Finglas High Cross, Dublin

St Canice, friend of St Columba and one of the twelve apostles of St. Finian who founded the well known school at Clonard, established a monastery in Finglas in the 6th Century. In the 9th Century the early Christians carved a granite cross in the image of one carved by Canice. The seven foot high Nethercross or Lowercross stood on the northern boundary of the village on the grounds of the abbey at a place which is still called Watery Lane until word spread that Cromwell had landed at Ringsend in 1649. The townsmen quickly dismantled and buried the cross in the graveyard, disguised as a new grave, to protect it from desecration by Cromwell’s troops. The cross remained buried for 160 years. Robert Walsh in his book “Fingal and its Churches” explains how his grandfather, the Rev. Robert Walsh, became curate of the parish in 1806. He was subsequently Vicar of it. He was a man of literary and antiquarian pursuits.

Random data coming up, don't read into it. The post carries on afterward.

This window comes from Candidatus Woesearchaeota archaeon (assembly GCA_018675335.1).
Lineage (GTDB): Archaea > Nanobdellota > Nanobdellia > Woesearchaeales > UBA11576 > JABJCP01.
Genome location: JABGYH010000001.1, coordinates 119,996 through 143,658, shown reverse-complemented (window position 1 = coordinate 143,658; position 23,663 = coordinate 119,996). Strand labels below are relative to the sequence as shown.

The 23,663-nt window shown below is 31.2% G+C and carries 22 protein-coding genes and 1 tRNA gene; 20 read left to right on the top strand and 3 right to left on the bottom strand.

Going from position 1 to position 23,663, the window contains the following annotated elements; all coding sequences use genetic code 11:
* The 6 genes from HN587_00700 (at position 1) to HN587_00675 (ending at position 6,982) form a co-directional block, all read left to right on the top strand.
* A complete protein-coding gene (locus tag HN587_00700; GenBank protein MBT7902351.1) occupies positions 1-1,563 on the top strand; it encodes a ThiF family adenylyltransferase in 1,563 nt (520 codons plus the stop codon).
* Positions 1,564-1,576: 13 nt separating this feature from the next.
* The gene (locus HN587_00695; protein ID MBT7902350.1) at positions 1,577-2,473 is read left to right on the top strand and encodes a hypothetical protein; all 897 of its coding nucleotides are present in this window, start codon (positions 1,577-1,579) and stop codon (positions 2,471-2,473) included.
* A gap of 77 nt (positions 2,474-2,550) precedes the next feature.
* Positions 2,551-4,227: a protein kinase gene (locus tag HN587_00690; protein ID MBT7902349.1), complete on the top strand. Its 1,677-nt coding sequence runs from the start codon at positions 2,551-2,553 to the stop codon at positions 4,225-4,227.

The oral tradition of the burial of the cross having reached his ears, he resolved, if possible, to trace it to its foundation. His search was rewarded. He discovered an extremely old man who told the family story as handed down to him. His grandfather, when a boy, had been present at the burial of the cross in a corner of one of the Glebe fields. Dr. Walsh proceeded with some workmen to the spot indicated in this traditional story. In due time he unearthed the cross from its resting place of 160 years, and had it erected in the southeast corner of the ancient graveyard where it now stands. Just north of the cross is the ancient Church of St. Canice (now in ruin).


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